I have serious issues with basketball. Not playing basketball, per se — although my jump shot could admittedly use some work — I have issues with the sport’s basic structure. It’s a sport with too many rules.

I have serious issues with basketball. Not playing basketball, per se — although my jump shot could admittedly use some work — I have issues with the sport’s basic structure. It’s a sport with too many rules.


All sports have rules, of course. You can’t hold in football. You can’t cross-check in hockey. You can’t look at the umpire sideways in baseball. Sports need some rules, otherwise it would just be a bunch of funny-dressed people throwing things at each other.


But unlike the other three major sports, basketball is defined by the enforcement of its rules. A sport that places hulking athletes in close proximity and then says they’re not allowed to touch each other is going to have serious enforcement problems.


And so it does. What’s called a foul one time down the floor is ignored the next. The number of steps permitted before a travel seems to be a function of the referee’s mood. And the difference between a charge and a blocking call is less about whose feet were planted when, and more about the momentum of the game.


There’s a great scene in "The Naked Gun" where Leslie Nielsen, drunk on his new-found power as an accidental baseball ump, becomes increasing demonstrative in his "Strike!" calls. It’s a hilarious reminder of how the axiom "power corrupts" can apply to sports officiating. But when applied to a sport like basketball, where a literal interpretation of the rules could loosely be translated as "touch = foul," the basketball referee becomes Caesar at the Colosseum.


"Thumbs up, I decreeth a charge. Thumbs down, verily, a block."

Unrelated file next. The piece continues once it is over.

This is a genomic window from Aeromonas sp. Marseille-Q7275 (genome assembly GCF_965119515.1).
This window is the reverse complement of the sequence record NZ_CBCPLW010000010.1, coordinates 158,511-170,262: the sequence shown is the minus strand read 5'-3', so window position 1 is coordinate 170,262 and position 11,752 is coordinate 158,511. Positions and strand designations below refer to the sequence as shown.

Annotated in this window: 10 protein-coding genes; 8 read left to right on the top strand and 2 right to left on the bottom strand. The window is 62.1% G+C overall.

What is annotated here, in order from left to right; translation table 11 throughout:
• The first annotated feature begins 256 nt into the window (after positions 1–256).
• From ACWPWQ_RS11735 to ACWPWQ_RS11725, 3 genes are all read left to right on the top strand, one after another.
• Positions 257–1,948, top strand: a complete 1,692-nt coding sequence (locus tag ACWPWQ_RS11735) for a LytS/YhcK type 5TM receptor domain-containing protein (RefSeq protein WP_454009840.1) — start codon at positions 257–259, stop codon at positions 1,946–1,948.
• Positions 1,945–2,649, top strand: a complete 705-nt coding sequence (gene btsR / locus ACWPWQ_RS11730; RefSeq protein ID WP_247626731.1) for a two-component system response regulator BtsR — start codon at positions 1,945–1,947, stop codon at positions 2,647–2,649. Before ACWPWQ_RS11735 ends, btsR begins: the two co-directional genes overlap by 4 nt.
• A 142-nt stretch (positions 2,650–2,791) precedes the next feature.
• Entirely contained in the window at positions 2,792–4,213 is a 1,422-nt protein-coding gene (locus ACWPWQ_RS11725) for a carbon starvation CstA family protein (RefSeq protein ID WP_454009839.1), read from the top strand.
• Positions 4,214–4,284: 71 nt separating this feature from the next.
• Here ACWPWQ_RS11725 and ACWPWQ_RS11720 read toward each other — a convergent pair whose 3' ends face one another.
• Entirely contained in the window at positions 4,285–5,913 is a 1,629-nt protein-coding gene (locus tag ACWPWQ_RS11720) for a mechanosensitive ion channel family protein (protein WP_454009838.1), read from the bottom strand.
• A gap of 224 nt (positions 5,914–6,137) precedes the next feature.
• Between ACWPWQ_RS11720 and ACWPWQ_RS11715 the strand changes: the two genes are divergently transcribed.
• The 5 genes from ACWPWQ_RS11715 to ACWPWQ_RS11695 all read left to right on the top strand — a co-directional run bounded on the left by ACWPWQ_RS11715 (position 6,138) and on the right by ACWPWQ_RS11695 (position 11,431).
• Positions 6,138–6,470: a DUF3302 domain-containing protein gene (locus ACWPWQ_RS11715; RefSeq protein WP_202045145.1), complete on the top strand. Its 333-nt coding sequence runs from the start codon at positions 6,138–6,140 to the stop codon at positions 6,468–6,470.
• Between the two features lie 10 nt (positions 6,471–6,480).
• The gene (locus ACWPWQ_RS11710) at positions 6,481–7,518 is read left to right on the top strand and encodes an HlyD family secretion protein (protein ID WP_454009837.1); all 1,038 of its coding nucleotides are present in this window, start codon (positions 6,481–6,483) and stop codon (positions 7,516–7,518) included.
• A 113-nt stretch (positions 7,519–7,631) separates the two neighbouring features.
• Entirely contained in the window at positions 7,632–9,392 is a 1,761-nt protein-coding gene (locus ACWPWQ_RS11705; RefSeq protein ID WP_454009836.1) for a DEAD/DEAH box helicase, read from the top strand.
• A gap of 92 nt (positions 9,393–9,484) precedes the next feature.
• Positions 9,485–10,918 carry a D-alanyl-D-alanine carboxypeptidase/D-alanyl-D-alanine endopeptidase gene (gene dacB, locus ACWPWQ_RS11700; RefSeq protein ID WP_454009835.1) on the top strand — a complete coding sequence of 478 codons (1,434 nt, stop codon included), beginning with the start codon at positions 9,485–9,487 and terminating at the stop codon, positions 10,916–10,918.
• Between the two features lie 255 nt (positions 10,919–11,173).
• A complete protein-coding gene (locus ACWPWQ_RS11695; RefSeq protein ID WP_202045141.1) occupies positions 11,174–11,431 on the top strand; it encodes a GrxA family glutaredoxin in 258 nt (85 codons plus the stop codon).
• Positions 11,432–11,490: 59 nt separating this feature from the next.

Too many rules make the basketball referee too powerful, too able to make the game about him rather than the athletes.


As a society, I worry that our canon of laws has grown so thick, it’s turned our law enforcers from football officials, asking "Did that transgression affect the outcome of the play?" into basketball referees who have the ability to call a foul, er, write a ticket to anyone at pretty much any time.


Most cops and meter maids and building inspectors are good people who understand that the "why" of a law is more important than the letter. But with state legislatures and city councils adding new rules all the time, it gives those bad apples among enforcement officials – the disgraced-gambling-referee Tim Donaghys of the world — the ability to adversely effect the lives of good-intentioned citizens.


CNN reported that 40,000 new laws went into effect around the country on Jan. 1. Forty-thousand! Were there really 40,000 problems that needed legislative answers? Were there 40,000 new reasons to control people’s behavior?


Of course there weren’t. But because politicians want to seem like they’re "making a difference," we’re left with 40,000 new opportunities to transgress the government.


We need rule-makers and political leaders who free-up government employees to focus on the things that matter — the flagrant fouls in our society, if you will. Because a referee who’s busy with ticky-tacky transgressions is less able to address the plays that actually change the game. And when there are so many laws that people are constantly worried about the next whistle-blow, it makes life like basketball: a slog.


NATE STRAUCH is a reporter with the Herald Democrat. Email him at nstrauch@ heralddemocrat.com.